Threads is the latest social media app to take the world by storm, reaching 100 million users in less than a week and positioning itself as a friendly alternative to Twitter. But following the latest developments surrounding Twitter, and given that Threads has since lost over half of its active users, is it really a suitable replacement for Twitter, or is it merely a trend that many will lose interest in by the end of the year?
In this blog, V Formation’s digital team explains what Threads is all about, how it differs to Twitter, and how it can best be utilised in these early stages.
Threads was created by Mark Zuckerberg’s company, Meta, marketed as a ‘text-based conversation app’ and has since become a rival for Twitter. The app is currently not supported on desktop and can only be accessed via an existing Instagram account. It provides users with the option to seamlessly transfer all their followers from Instagram to Threads.
The app preaches values of friendship and kindness and is designed to create engaging conversations between likeminded individuals. Zuckerberg appears keen to ensure that Threads is not used as a live news source and so news and politics will not be as prominent on the app as they currently are on Twitter.
Threads is available to users over the age of 13, with those under 16 automatically provided with a private account for enhanced protection. The app is available in over 100 countries however it has not yet launched in the EU, as it does not currently comply with EU data privacy policies.
The new face of Twitter
Meta’s app has launched at a time of turmoil for Twitter – or X, as it has since become – with many loyal users unhappy with the recent changes that owner Elon Musk has introduced. Twitter’s traffic levels have certainly decreased since the launch of Threads; however, it is too early to tell whether the app will ultimately replace Twitter for good.
Last year, Musk relaunched Twitter Blue, a service where users can pay a monthly fee of $8 to display a blue verification tick on their profile and access perks such as prioritised ranking, 25,000 characters per tweet, and viewing 50 percent fewer ads than the standard user.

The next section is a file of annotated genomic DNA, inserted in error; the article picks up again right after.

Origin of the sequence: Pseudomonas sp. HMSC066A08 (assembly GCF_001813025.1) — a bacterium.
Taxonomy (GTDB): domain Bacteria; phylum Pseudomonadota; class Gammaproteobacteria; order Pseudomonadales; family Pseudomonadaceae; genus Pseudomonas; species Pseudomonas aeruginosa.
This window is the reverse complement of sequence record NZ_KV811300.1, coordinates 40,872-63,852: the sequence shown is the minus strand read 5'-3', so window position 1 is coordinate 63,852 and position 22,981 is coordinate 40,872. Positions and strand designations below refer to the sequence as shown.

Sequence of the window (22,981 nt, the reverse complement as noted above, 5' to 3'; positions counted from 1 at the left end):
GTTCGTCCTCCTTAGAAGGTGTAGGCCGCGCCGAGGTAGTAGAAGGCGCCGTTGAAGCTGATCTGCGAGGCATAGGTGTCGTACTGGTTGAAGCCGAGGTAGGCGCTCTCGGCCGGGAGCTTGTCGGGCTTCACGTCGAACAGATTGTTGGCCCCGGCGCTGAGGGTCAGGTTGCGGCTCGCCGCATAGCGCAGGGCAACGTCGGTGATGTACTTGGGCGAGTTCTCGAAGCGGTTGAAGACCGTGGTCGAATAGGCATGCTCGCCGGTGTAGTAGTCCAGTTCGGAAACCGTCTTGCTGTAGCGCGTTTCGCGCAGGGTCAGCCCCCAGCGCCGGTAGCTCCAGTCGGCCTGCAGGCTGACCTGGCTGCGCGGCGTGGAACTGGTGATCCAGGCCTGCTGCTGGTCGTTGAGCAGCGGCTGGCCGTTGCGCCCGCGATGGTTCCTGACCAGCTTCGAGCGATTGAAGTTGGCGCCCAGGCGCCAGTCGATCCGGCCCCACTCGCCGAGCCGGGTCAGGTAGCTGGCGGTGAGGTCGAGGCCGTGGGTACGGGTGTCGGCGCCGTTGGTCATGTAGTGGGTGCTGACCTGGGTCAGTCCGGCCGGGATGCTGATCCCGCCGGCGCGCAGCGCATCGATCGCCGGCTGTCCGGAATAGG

Users without Twitter Blue can only send tweets consisting of 280 characters and the number of tweets they can read is restricted, making it harder for audiences to be reached. Twitter Blue accounts can now read 6,000 posts per day, whereas unverified accounts can only view 600 posts and new un-verified accounts 300 posts.
Twitter has also disabled the free API disrupting third party tools and services such as analytics, social media management, and influencer tracking, many users fear that these will come at a cost if reinstated.
It has recently been announced that Musk has changed the branding from Twitter to X, with Tweets being called ‘x’s instead. Whilst it hasn’t yet been confirmed as to what this will ultimately mean for the platform, it is clear that big changes are coming, whether users want them to or not.
With Twitter – or X – users becoming increasingly disgruntled, more and more are turning to Threads as their platform of choice instead.
Threads vs Twitter
Threads and Twitter are undeniably similar, but there are many significant differences between the apps too, as shown in the table below.
Using Threads for marketing
Many influencers, brands and celebrities have quickly taken to Threads and are experimenting with tone of voice and style to suit the new platform. Although the app’s algorithm is still a mystery, there is an opportunity for brands to reach new audiences via Threads.
Unlike most other new platforms, there is no need to start from scratch with Threads as users can transfer their existing profile and followers from Instagram. Instagram verified users can also carry their verification across to Threads.
There is no denying that Threads has huge potential, having launched when many users were dissatisfied with the direction of Twitter, and continuing to break records following its release. The success of Threads will likely depend on the eventual outcome of Twitter, and how the rebrand to X is received.
It is still early days for Threads and so taking a ‘watch and wait’ approach is advisable until we learn more about how the changes to X will impact the user experience.